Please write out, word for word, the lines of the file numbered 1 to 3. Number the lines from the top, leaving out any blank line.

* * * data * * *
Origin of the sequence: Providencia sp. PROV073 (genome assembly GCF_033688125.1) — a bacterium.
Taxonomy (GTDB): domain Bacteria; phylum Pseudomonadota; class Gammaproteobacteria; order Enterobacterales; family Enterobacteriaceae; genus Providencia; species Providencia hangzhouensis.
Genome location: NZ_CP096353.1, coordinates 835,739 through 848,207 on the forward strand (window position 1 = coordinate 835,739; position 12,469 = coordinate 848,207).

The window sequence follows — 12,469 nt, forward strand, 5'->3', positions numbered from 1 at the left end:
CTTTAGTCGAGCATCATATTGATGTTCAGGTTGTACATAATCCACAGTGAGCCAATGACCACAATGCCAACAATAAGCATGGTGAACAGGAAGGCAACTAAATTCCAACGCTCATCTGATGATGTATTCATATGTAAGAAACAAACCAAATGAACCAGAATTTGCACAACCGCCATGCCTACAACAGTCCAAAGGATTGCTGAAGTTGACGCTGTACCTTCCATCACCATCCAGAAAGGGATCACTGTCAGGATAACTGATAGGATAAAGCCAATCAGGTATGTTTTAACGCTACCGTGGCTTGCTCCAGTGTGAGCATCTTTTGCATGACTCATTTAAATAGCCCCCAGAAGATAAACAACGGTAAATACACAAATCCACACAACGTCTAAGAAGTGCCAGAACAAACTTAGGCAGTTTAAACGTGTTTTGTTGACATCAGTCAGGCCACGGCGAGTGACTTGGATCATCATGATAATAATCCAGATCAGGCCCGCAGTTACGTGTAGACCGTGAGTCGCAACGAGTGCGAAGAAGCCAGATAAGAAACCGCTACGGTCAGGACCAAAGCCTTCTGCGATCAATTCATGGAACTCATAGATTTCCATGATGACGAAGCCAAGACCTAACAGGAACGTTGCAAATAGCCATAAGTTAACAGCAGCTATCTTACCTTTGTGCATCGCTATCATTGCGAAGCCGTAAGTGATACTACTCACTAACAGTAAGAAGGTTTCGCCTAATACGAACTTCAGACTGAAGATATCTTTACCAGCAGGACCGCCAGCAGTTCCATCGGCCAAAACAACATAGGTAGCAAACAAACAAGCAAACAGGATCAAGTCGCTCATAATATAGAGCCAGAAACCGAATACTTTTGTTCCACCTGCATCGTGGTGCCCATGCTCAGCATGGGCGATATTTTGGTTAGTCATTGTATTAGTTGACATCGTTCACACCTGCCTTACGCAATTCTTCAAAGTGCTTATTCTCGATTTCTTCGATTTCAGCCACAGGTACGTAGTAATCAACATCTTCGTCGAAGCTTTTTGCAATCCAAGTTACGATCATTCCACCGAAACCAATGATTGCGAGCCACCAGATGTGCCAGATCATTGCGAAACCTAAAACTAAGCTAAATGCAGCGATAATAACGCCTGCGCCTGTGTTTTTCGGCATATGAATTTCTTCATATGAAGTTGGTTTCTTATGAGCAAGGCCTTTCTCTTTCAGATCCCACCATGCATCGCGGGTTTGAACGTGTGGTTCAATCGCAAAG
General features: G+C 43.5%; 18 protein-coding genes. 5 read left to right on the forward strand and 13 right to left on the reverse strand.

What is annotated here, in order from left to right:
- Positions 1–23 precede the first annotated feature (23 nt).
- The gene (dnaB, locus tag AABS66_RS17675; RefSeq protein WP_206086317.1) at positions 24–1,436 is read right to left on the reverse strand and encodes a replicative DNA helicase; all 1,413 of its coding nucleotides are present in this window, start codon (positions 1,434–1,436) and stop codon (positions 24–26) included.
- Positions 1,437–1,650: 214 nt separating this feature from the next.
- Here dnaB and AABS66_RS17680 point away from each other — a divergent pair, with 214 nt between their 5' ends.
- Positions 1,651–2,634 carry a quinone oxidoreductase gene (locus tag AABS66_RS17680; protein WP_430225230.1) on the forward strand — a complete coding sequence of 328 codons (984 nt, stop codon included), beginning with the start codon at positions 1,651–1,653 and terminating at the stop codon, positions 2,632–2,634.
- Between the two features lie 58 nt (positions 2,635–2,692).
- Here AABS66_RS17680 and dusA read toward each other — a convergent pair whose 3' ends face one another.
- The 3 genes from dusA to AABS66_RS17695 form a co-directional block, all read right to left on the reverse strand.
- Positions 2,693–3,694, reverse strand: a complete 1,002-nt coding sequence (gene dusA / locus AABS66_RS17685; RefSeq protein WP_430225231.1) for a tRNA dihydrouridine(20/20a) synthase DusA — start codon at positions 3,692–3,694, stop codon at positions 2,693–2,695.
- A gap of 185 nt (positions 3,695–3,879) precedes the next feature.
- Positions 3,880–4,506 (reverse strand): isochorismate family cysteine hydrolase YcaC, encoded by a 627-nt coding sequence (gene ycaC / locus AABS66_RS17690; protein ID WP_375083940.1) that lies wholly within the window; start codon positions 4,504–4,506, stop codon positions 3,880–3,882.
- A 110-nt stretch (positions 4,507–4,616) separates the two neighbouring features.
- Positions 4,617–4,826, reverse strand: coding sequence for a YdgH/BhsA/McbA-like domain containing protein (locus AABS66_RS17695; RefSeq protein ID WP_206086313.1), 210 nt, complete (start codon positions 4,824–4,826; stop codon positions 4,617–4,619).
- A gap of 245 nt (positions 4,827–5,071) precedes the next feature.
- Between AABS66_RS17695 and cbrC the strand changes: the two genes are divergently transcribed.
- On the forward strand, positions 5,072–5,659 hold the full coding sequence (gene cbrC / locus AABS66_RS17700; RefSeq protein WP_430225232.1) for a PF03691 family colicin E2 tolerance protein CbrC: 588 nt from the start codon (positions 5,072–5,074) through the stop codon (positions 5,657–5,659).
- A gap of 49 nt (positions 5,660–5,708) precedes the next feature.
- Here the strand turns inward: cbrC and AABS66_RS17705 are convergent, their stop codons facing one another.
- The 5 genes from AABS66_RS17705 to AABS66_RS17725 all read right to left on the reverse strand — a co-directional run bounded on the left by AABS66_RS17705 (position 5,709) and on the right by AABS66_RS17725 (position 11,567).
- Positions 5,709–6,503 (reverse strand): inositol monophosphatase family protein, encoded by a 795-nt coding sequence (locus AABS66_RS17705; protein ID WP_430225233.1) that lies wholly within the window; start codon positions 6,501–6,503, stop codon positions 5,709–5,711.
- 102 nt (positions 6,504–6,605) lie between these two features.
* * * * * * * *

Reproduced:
Origin of the sequence: Providencia sp. PROV073 (genome assembly GCF_033688125.1) — a bacterium.
Taxonomy (GTDB): domain Bacteria; phylum Pseudomonadota; class Gammaproteobacteria; order Enterobacterales; family Enterobacteriaceae; genus Providencia; species Providencia hangzhouensis.
Genome location: NZ_CP096353.1, coordinates 835,739 through 848,207 on the forward strand (window position 1 = coordinate 835,739; position 12,469 = coordinate 848,207).